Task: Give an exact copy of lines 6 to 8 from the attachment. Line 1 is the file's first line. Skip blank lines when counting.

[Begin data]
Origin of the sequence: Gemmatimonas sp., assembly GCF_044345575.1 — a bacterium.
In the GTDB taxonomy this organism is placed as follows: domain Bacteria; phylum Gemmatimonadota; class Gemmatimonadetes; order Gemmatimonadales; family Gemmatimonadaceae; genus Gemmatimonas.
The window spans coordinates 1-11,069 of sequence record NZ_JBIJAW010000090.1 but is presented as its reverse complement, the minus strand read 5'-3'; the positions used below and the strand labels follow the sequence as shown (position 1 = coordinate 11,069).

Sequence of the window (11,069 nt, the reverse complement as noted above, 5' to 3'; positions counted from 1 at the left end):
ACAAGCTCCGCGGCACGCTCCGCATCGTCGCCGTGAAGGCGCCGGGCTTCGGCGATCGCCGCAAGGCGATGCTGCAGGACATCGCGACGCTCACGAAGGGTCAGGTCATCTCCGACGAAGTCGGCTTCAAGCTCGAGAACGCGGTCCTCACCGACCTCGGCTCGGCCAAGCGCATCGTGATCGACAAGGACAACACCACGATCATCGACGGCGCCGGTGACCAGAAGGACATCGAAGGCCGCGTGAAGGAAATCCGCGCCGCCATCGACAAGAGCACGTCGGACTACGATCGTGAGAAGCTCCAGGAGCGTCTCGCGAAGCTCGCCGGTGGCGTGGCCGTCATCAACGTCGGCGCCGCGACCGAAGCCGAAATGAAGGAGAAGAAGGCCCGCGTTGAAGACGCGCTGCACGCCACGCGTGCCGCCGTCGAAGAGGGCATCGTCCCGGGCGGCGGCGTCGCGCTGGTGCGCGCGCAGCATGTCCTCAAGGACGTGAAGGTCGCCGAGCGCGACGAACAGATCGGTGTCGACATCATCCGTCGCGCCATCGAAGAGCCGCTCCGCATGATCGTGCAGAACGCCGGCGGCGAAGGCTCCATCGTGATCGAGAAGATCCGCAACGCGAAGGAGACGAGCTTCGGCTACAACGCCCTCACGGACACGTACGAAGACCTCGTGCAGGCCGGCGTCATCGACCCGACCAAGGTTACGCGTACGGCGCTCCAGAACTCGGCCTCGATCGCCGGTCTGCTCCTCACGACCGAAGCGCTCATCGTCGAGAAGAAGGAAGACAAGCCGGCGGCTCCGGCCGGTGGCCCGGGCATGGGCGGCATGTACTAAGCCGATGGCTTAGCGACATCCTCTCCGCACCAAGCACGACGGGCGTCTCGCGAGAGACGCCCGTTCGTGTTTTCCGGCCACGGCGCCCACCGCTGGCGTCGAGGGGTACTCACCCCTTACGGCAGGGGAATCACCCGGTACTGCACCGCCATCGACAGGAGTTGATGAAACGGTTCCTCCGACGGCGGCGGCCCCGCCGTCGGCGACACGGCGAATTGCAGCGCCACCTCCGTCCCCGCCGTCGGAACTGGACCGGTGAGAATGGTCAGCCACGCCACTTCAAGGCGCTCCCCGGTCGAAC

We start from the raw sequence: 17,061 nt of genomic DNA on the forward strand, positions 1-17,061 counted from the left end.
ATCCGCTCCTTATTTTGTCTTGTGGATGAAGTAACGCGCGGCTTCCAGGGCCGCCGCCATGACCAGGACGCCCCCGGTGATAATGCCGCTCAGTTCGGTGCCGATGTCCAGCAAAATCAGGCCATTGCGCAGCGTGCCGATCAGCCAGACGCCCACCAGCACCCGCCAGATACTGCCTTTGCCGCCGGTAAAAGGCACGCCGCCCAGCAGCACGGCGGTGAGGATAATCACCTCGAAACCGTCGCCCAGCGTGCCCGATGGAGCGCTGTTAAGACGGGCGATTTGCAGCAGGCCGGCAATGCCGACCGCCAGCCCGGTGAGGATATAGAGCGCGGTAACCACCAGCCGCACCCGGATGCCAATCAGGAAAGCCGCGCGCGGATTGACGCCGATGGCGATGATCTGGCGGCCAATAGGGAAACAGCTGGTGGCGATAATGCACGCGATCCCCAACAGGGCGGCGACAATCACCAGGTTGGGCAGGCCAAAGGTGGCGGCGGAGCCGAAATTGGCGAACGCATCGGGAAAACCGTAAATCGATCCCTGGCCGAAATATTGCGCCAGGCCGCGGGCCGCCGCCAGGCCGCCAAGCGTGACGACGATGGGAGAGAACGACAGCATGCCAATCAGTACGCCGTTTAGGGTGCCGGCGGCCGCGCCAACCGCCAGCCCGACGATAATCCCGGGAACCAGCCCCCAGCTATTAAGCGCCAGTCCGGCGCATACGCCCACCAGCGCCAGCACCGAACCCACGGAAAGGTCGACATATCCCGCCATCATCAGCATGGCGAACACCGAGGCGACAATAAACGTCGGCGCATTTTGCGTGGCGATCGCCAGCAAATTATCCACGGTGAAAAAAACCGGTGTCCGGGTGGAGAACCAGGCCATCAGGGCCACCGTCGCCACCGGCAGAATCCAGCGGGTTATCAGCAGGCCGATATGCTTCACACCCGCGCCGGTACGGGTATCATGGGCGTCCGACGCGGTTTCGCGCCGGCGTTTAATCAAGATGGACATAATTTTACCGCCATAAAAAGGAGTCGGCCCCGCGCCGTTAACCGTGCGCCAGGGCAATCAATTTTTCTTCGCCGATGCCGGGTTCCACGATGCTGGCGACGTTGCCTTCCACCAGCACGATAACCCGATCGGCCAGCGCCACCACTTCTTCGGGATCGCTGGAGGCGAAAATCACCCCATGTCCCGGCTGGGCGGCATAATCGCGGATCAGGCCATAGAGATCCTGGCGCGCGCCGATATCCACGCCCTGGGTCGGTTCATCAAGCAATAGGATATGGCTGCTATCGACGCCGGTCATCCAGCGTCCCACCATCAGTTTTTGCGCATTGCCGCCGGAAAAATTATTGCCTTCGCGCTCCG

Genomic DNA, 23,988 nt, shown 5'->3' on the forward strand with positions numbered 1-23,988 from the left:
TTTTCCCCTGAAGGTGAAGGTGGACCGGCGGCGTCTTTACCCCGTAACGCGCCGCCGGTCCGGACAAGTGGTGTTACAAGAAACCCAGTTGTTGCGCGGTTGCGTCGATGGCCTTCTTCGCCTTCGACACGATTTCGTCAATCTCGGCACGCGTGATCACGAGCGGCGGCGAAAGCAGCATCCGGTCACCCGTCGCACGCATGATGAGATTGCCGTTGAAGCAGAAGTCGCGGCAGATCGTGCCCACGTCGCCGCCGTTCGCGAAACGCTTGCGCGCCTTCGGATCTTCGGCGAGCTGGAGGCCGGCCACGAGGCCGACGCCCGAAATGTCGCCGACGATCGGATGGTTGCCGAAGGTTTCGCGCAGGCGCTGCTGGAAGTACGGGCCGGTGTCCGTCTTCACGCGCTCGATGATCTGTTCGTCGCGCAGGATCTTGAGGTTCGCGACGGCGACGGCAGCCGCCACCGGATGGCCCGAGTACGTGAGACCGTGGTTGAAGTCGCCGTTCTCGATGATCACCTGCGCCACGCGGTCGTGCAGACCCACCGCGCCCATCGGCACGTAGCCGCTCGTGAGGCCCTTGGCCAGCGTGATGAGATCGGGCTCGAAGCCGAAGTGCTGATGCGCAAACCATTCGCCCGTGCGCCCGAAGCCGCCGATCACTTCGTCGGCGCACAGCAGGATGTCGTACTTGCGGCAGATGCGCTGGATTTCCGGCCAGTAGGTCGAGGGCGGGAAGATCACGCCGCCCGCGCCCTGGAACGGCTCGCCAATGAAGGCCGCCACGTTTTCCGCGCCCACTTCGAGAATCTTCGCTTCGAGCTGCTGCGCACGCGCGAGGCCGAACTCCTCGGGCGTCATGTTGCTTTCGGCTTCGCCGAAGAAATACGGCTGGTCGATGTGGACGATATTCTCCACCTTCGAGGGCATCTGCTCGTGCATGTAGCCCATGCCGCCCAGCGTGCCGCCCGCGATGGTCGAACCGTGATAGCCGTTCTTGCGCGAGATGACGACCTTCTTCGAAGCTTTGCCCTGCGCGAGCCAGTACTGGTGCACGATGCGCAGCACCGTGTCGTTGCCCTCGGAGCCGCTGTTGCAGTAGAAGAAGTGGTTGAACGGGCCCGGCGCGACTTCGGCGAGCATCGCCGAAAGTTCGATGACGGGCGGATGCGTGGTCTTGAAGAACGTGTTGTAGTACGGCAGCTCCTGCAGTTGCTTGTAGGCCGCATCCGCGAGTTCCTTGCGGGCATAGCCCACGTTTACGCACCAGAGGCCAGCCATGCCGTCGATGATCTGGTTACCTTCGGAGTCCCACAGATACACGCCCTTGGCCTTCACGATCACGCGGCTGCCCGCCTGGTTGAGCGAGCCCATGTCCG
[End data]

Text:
We start from the raw sequence: 17,061 nt of genomic DNA on the forward strand, positions 1-17,061 counted from the left end.
ATCCGCTCCTTATTTTGTCTTGTGGATGAAGTAACGCGCGGCTTCCAGGGCCGCCGCCATGACCAGGACGCCCCCGGTGATAATGCCGCTCAGTTCGGTGCCGATGTCCAGCAAAATCAGGCCATTGCGCAGCGTGCCGATCAGCCAGACGCCCACCAGCACCCGCCAGATACTGCCTTTGCCGCCGGTAAAAGGCACGCCGCCCAGCAGCACGGCGGTGAGGATAATCACCTCGAAACCGTCGCCCAGCGTGCCCGATGGAGCGCTGTTAAGACGGGCGATTTGCAGCAGGCCGGCAATGCCGACCGCCAGCCCGGTGAGGATATAGAGCGCGGTAACCACCAGCCGCACCCGGATGCCAATCAGGAAAGCCGCGCGCGGATTGACGCCGATGGCGATGATCTGGCGGCCAATAGGGAAACAGCTGGTGGCGATAATGCACGCGATCCCCAACAGGGCGGCGACAATCACCAGGTTGGGCAGGCCAAAGGTGGCGGCGGAGCCGAAATTGGCGAACGCATCGGGAAAACCGTAAATCGATCCCTGGCCGAAATATTGCGCCAGGCCGCGGGCCGCCGCCAGGCCGCCAAGCGTGACGACGATGGGAGAGAACGACAGCATGCCAATCAGTACGCCGTTTAGGGTGCCGGCGGCCGCGCCAACCGCCAGCCCGACGATAATCCCGGGAACCAGCCCCCAGCTATTAAGCGCCAGTCCGGCGCATACGCCCACCAGCGCCAGCACCGAACCCACGGAAAGGTCGACATATCCCGCCATCATCAGCATGGCGAACACCGAGGCGACAATAAACGTCGGCGCATTTTGCGTGGCGATCGCCAGCAAATTATCCACGGTGAAAAAAACCGGTGTCCGGGTGGAGAACCAGGCCATCAGGGCCACCGTCGCCACCGGCAGAATCCAGCGGGTTATCAGCAGGCCGATATGCTTCACACCCGCGCCGGTACGGGTATCATGGGCGTCCGACGCGGTTTCGCGCCGGCGTTTAATCAAGATGGACATAATTTTACCGCCATAAAAAGGAGTCGGCCCCGCGCCGTTAACCGTGCGCCAGGGCAATCAATTTTTCTTCGCCGATGCCGGGTTCCACGATGCTGGCGACGTTGCCTTCCACCAGCACGATAACCCGATCGGCCAGCGCCACCACTTCTTCGGGATCGCTGGAGGCGAAAATCACCCCATGTCCCGGCTGGGCGGCATAATCGCGGATCAGGCCATAGAGATCCTGGCGCGCGCCGATATCCACGCCCTGGGTCGGTTCATCAAGCAATAGGATATGGCTGCTATCGACGCCGGTCATCCAGCGTCCCACCATCAGTTTTTGCGCATTGCCGCCGGAAAAATTATTGCCTTCGCGCTCCG

Genomic DNA, 23,988 nt, shown 5'->3' on the forward strand with positions numbered 1-23,988 from the left: